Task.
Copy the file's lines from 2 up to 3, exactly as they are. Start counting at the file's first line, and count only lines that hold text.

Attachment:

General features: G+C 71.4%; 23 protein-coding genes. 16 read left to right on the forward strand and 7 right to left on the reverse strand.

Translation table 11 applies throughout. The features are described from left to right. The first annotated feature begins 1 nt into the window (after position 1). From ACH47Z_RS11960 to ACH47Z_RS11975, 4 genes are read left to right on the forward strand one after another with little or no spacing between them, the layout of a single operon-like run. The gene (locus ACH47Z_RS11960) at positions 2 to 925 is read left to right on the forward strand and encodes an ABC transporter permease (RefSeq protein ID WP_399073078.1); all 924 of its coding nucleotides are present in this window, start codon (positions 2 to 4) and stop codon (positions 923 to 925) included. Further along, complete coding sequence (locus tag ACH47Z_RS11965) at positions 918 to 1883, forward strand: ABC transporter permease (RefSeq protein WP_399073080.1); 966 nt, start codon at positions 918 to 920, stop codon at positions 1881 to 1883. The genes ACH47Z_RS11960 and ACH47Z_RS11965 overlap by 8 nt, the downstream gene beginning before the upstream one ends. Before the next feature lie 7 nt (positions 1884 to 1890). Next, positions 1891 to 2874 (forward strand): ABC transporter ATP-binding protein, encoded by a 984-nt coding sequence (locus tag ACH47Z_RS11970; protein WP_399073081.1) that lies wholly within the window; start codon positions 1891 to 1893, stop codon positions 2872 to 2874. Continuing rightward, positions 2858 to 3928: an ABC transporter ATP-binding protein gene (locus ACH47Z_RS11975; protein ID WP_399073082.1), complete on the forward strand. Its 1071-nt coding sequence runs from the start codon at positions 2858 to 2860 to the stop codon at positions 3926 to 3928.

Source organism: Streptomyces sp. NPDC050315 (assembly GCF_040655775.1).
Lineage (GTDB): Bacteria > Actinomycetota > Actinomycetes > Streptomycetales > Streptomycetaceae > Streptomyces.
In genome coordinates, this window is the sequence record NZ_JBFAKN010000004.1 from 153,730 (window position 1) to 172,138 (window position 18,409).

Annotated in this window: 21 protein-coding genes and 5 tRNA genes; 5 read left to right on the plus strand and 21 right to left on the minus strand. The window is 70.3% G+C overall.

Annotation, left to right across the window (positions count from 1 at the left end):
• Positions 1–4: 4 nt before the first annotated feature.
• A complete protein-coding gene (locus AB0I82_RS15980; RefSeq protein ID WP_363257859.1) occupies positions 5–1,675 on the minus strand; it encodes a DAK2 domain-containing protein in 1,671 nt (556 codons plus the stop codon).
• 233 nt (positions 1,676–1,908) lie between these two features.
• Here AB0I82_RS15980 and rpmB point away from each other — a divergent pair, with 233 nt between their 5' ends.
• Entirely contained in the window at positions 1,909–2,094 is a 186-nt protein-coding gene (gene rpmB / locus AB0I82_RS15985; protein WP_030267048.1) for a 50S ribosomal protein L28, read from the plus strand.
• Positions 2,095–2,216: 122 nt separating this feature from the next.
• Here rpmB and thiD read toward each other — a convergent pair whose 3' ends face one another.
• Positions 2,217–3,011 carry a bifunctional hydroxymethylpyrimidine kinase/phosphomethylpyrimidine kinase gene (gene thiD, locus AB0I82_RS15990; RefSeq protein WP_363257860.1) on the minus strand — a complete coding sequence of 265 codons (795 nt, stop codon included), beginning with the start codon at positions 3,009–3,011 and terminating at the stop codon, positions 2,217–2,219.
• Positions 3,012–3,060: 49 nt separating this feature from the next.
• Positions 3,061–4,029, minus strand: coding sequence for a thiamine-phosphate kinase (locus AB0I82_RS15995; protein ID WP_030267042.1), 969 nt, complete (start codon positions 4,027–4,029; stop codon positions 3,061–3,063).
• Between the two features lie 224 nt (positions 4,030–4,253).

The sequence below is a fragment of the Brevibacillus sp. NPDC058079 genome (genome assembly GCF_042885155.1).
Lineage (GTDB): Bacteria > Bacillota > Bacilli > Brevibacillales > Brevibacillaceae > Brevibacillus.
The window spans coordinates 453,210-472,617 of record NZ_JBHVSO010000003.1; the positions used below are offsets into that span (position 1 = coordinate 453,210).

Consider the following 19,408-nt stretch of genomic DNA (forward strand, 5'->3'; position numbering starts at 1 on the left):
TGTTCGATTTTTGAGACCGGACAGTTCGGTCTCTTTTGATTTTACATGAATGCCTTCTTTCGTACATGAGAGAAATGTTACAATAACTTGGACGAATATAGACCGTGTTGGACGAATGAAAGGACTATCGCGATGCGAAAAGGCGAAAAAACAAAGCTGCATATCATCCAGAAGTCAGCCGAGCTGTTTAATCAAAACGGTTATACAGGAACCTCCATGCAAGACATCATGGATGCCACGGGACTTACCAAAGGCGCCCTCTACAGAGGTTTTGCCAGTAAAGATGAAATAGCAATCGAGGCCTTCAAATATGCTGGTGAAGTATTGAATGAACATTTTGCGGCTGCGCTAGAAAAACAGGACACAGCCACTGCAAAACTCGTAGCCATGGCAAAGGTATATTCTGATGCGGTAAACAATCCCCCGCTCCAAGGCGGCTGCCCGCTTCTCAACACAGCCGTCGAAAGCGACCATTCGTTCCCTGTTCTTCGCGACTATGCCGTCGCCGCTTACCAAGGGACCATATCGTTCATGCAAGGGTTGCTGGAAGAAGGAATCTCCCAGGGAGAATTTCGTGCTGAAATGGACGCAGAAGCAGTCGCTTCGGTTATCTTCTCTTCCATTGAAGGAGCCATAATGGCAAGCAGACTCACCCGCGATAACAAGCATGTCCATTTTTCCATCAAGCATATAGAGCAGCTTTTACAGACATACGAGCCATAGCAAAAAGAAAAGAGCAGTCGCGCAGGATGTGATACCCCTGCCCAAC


Translation table 11 applies throughout. The features are described from left to right. The first annotated feature begins 1 nt into the window (after position 1). From ACH47Z_RS11960 to ACH47Z_RS11975, 4 genes are read left to right on the forward strand one after another with little or no spacing between them, the layout of a single operon-like run. The gene (locus ACH47Z_RS11960) at positions 2 to 925 is read left to right on the forward strand and encodes an ABC transporter permease (RefSeq protein ID WP_399073078.1); all 924 of its coding nucleotides are present in this window, start codon (positions 2 to 4) and stop codon (positions 923 to 925) included. Further along, complete coding sequence (locus tag ACH47Z_RS11965) at positions 918 to 1883, forward strand: ABC transporter permease (RefSeq protein WP_399073080.1); 966 nt, start codon at positions 918 to 920, stop codon at positions 1881 to 1883. The genes ACH47Z_RS11960 and ACH47Z_RS11965 overlap by 8 nt, the downstream gene beginning before the upstream one ends. Before the next feature lie 7 nt (positions 1884 to 1890). Next, positions 1891 to 2874 (forward strand): ABC transporter ATP-binding protein, encoded by a 984-nt coding sequence (locus tag ACH47Z_RS11970; protein WP_399073081.1) that lies wholly within the window; start codon positions 1891 to 1893, stop codon positions 2872 to 2874. Continuing rightward, positions 2858 to 3928: an ABC transporter ATP-binding protein gene (locus ACH47Z_RS11975; protein ID WP_399073082.1), complete on the forward strand. Its 1071-nt coding sequence runs from the start codon at positions 2858 to 2860 to the stop codon at positions 3926 to 3928.

Source organism: Streptomyces sp. NPDC050315 (assembly GCF_040655775.1).